For many people in the office, the concept of digitizing a workflow is as foreign as trying to digitize a piece of paper in the 1950s. Using a word processor to create a document seemed unthinkable at the time. Many have the same hangup with workflows now.
Adopting an ‘It ain’t broke so don’t fix it’ mentality, and assuming any and all challenges are ‘just part of life’, only makes the problem worse.
Things change so often and contexts are so unique, that doing anything other than manual workflows would be impossible.
Ten to twenty years ago, only large enterprises could afford tools that would update workflows. Today, the cost of technology has come down drastically. HBR’s employee review claims that lack of proper technological solutions can cost organizations almost $350 million annually.
Back to our road example, when disconnected communities with bad roads and signs complain that they can’t get where they need to go, what do you do?
Or do you upgrade the roads?
Imagine if, instead of the road system, a train came to pick up your bucket as soon as you were ready to send it. You place the bucket on the train, and it automatically analyzes it to make sure it is complete and calculates where the next stop is.
Sound like something out of science fiction? Well, that is exactly what workflow management systems do.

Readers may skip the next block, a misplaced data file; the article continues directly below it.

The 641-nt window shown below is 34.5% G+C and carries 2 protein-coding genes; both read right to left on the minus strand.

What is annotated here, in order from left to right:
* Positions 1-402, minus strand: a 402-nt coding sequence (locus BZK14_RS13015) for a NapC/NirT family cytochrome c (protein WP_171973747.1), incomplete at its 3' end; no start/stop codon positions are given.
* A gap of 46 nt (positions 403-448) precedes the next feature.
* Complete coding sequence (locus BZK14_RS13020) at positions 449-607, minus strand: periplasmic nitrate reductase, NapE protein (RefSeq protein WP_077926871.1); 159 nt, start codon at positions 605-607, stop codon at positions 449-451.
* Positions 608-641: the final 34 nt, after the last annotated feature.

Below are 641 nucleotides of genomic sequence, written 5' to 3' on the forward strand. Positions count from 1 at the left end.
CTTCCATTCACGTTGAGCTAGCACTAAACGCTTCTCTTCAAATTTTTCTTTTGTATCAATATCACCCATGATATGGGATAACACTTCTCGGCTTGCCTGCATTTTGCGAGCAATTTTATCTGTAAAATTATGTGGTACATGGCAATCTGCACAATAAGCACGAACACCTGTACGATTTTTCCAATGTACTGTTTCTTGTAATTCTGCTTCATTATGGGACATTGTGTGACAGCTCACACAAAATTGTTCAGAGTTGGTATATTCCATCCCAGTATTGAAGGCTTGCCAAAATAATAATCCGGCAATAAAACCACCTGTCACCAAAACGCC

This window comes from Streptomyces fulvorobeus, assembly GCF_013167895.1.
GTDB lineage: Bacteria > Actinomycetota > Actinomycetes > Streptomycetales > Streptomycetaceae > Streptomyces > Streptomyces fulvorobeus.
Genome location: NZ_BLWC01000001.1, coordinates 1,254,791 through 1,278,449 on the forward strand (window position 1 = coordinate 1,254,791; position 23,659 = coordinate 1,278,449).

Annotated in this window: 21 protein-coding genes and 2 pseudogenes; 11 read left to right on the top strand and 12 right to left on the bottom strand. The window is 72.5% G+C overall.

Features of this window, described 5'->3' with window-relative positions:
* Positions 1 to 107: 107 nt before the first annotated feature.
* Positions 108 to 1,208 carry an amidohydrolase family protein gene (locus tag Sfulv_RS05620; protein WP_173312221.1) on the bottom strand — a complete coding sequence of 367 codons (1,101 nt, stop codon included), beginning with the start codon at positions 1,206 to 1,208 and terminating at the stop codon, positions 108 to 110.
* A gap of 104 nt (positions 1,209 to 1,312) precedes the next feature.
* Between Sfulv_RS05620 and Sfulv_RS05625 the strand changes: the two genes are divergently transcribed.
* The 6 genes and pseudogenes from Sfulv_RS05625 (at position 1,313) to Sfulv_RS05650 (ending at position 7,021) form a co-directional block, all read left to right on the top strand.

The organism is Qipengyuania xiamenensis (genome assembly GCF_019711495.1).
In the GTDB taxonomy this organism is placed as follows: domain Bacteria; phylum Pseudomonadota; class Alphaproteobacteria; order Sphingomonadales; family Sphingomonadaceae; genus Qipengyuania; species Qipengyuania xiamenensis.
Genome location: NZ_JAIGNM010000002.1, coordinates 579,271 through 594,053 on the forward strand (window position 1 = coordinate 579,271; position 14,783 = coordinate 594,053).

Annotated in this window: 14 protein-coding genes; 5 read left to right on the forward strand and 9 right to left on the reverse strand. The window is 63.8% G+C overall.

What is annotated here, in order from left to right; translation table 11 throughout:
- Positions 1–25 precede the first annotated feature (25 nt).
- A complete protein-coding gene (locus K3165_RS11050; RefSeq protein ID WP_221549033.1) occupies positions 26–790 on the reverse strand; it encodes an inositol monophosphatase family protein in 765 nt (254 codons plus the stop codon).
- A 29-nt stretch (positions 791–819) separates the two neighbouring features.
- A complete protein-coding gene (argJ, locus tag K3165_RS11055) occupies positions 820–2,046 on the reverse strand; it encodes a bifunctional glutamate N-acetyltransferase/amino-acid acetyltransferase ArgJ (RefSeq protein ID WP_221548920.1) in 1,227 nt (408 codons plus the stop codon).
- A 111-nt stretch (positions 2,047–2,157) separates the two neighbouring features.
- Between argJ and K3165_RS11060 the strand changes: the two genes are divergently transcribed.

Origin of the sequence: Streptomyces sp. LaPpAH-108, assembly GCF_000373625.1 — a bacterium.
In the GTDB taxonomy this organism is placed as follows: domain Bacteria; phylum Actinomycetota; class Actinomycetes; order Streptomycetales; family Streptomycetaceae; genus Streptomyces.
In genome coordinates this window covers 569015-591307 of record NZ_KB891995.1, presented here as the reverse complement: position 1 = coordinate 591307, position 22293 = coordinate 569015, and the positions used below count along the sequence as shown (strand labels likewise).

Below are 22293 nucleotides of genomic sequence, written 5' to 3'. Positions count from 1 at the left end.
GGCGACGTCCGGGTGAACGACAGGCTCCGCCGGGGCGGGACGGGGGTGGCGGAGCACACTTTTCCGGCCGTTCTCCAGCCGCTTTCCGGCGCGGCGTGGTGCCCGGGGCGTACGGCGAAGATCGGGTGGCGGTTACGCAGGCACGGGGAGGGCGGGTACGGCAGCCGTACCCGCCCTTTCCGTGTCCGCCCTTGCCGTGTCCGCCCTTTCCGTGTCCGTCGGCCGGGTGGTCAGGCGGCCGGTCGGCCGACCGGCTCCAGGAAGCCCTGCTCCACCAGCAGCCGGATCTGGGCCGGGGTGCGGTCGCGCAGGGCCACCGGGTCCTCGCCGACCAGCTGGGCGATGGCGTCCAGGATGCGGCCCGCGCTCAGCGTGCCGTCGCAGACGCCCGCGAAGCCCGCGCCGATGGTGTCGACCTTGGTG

Workflow management softwares automate repetitive manual processes to help businesses improve their overall efficiency and productivity.
The system can be programmed with the right contextual logic to know exactly where to go at any point of time. If a bucket gets rejected, it can zoom back to the point in the workflow where it needs to be fixed.
No one has to remember where to go anymore, and the entire process is mapped out.
On top of that, a workflow management tool will give your buckets a big upgrade too. You can collect any type of data (text, currency, tables, images, attachments, location, signatures, etc.) and the bucket will even shrink and morph to only show the relevant data depending on who’s looking at it.
And one of the best parts is that with a simple click, anyone in your system can check on the status of any bucket. Administrators can even make edits from afar.
Here are the features that every workflow management system must have:
Contrary to popular belief, workflow management systems do much more than cost-cutting and automating routine tasks. A solid workflow management tool:
If your business is still using dirt roads to connect workflows, you are at a severe disadvantage. Making your team travel down dilapidated pathways every time is tiresome, time-consuming, and costly. Upgrading your infrastructure to an automated system has incredible benefits and comes at a cost that you can’t pass up.
Try a tool like Kissflow to automate a single process in your company, and see what kinds of benefits you find. When you start to see the difference it makes, you’ll realize how essential workflows are to your business, and (probably) want to make a total makeover.